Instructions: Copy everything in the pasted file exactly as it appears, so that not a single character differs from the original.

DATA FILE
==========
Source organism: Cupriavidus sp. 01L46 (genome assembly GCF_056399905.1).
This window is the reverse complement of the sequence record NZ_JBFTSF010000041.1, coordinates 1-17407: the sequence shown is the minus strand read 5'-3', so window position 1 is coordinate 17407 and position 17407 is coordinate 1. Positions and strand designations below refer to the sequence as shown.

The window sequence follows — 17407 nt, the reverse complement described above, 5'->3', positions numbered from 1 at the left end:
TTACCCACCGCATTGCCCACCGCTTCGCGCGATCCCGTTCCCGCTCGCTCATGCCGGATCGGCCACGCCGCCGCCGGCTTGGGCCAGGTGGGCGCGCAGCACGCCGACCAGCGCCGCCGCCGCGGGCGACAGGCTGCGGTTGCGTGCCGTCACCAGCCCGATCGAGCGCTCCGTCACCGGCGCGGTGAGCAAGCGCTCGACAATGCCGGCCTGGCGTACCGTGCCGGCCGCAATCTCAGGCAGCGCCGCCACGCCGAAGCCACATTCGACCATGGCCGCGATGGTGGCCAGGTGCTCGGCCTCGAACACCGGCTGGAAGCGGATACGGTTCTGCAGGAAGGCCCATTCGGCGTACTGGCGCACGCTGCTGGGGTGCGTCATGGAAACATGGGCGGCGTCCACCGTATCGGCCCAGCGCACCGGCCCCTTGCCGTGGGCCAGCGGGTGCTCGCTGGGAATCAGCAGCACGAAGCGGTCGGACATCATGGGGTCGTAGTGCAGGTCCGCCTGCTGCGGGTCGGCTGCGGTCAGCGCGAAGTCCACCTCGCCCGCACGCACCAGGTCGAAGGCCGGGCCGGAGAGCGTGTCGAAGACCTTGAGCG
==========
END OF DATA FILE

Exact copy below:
Source organism: Cupriavidus sp. 01L46 (genome assembly GCF_056399905.1).
This window is the reverse complement of the sequence record NZ_JBFTSF010000041.1, coordinates 1-17407: the sequence shown is the minus strand read 5'-3', so window position 1 is coordinate 17407 and position 17407 is coordinate 1. Positions and strand designations below refer to the sequence as shown.

The window sequence follows — 17407 nt, the reverse complement described above, 5'->3', positions numbered from 1 at the left end:
TTACCCACCGCATTGCCCACCGCTTCGCGCGATCCCGTTCCCGCTCGCTCATGCCGGATCGGCCACGCCGCCGCCGGCTTGGGCCAGGTGGGCGCGCAGCACGCCGACCAGCGCCGCCGCCGCGGGCGACAGGCTGCGGTTGCGTGCCGTCACCAGCCCGATCGAGCGCTCCGTCACCGGCGCGGTGAGCAAGCGCTCGACAATGCCGGCCTGGCGTACCGTGCCGGCCGCAATCTCAGGCAGCGCCGCCACGCCGAAGCCACATTCGACCATGGCCGCGATGGTGGCCAGGTGCTCGGCCTCGAACACCGGCTGGAAGCGGATACGGTTCTGCAGGAAGGCCCATTCGGCGTACTGGCGCACGCTGCTGGGGTGCGTCATGGAAACATGGGCGGCGTCCACCGTATCGGCCCAGCGCACCGGCCCCTTGCCGTGGGCCAGCGGGTGCTCGCTGGGAATCAGCAGCACGAAGCGGTCGGACATCATGGGGTCGTAGTGCAGGTCCGCCTGCTGCGGGTCGGCTGCGGTCAGCGCGAAGTCCACCTCGCCCGCACGCACCAGGTCGAAGGCCGGGCCGGAGAGCGTGTCGAAGACCTTGAGCG